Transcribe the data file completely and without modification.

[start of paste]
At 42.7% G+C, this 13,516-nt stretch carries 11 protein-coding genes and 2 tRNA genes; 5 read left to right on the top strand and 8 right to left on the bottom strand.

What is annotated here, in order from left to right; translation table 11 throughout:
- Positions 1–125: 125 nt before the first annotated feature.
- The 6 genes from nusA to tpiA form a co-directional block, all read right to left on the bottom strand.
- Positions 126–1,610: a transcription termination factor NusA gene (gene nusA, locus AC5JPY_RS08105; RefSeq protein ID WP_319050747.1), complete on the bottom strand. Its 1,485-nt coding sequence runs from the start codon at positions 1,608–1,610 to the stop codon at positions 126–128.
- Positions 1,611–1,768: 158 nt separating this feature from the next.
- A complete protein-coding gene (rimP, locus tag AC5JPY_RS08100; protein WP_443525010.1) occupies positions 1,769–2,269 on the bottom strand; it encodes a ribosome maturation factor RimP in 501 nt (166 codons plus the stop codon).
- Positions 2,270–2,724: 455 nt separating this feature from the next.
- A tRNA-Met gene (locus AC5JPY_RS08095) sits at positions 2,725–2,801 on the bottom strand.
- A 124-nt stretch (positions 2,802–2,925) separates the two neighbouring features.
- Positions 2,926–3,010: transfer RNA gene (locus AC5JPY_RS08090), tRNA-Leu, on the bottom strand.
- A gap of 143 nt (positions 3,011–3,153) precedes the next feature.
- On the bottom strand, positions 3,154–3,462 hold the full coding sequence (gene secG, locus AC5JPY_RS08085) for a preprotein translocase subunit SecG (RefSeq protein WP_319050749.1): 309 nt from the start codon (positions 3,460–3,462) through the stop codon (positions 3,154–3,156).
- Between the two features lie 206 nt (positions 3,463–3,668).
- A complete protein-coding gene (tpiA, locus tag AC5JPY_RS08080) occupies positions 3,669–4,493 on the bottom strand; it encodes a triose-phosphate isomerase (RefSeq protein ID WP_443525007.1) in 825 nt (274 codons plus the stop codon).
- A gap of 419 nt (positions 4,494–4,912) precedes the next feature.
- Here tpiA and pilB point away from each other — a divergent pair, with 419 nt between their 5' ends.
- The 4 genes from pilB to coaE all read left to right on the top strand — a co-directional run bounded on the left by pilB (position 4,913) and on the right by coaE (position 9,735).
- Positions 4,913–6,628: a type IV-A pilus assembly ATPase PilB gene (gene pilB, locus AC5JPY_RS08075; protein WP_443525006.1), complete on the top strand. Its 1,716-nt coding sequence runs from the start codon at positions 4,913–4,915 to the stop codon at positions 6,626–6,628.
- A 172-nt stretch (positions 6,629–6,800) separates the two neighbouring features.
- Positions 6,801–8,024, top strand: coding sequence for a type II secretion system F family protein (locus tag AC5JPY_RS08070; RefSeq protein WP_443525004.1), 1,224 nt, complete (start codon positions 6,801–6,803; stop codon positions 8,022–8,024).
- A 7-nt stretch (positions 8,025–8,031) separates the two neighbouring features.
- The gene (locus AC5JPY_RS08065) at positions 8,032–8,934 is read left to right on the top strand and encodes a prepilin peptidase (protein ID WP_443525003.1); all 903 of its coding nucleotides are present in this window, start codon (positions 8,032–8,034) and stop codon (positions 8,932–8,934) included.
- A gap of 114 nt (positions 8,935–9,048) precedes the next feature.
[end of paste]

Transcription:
At 42.7% G+C, this 13,516-nt stretch carries 11 protein-coding genes and 2 tRNA genes; 5 read left to right on the top strand and 8 right to left on the bottom strand.

What is annotated here, in order from left to right; translation table 11 throughout:
- Positions 1–125: 125 nt before the first annotated feature.
- The 6 genes from nusA to tpiA form a co-directional block, all read right to left on the bottom strand.
- Positions 126–1,610: a transcription termination factor NusA gene (gene nusA, locus AC5JPY_RS08105; RefSeq protein ID WP_319050747.1), complete on the bottom strand. Its 1,485-nt coding sequence runs from the start codon at positions 1,608–1,610 to the stop codon at positions 126–128.
- Positions 1,611–1,768: 158 nt separating this feature from the next.
- A complete protein-coding gene (rimP, locus tag AC5JPY_RS08100; protein WP_443525010.1) occupies positions 1,769–2,269 on the bottom strand; it encodes a ribosome maturation factor RimP in 501 nt (166 codons plus the stop codon).
- Positions 2,270–2,724: 455 nt separating this feature from the next.
- A tRNA-Met gene (locus AC5JPY_RS08095) sits at positions 2,725–2,801 on the bottom strand.
- A 124-nt stretch (positions 2,802–2,925) separates the two neighbouring features.
- Positions 2,926–3,010: transfer RNA gene (locus AC5JPY_RS08090), tRNA-Leu, on the bottom strand.
- A gap of 143 nt (positions 3,011–3,153) precedes the next feature.
- On the bottom strand, positions 3,154–3,462 hold the full coding sequence (gene secG, locus AC5JPY_RS08085) for a preprotein translocase subunit SecG (RefSeq protein WP_319050749.1): 309 nt from the start codon (positions 3,460–3,462) through the stop codon (positions 3,154–3,156).
- Between the two features lie 206 nt (positions 3,463–3,668).
- A complete protein-coding gene (tpiA, locus tag AC5JPY_RS08080) occupies positions 3,669–4,493 on the bottom strand; it encodes a triose-phosphate isomerase (RefSeq protein ID WP_443525007.1) in 825 nt (274 codons plus the stop codon).
- A gap of 419 nt (positions 4,494–4,912) precedes the next feature.
- Here tpiA and pilB point away from each other — a divergent pair, with 419 nt between their 5' ends.
- The 4 genes from pilB to coaE all read left to right on the top strand — a co-directional run bounded on the left by pilB (position 4,913) and on the right by coaE (position 9,735).
- Positions 4,913–6,628: a type IV-A pilus assembly ATPase PilB gene (gene pilB, locus AC5JPY_RS08075; protein WP_443525006.1), complete on the top strand. Its 1,716-nt coding sequence runs from the start codon at positions 4,913–4,915 to the stop codon at positions 6,626–6,628.
- A 172-nt stretch (positions 6,629–6,800) separates the two neighbouring features.
- Positions 6,801–8,024, top strand: coding sequence for a type II secretion system F family protein (locus tag AC5JPY_RS08070; RefSeq protein WP_443525004.1), 1,224 nt, complete (start codon positions 6,801–6,803; stop codon positions 8,022–8,024).
- A 7-nt stretch (positions 8,025–8,031) separates the two neighbouring features.
- The gene (locus AC5JPY_RS08065) at positions 8,032–8,934 is read left to right on the top strand and encodes a prepilin peptidase (protein ID WP_443525003.1); all 903 of its coding nucleotides are present in this window, start codon (positions 8,032–8,034) and stop codon (positions 8,932–8,934) included.
- A gap of 114 nt (positions 8,935–9,048) precedes the next feature.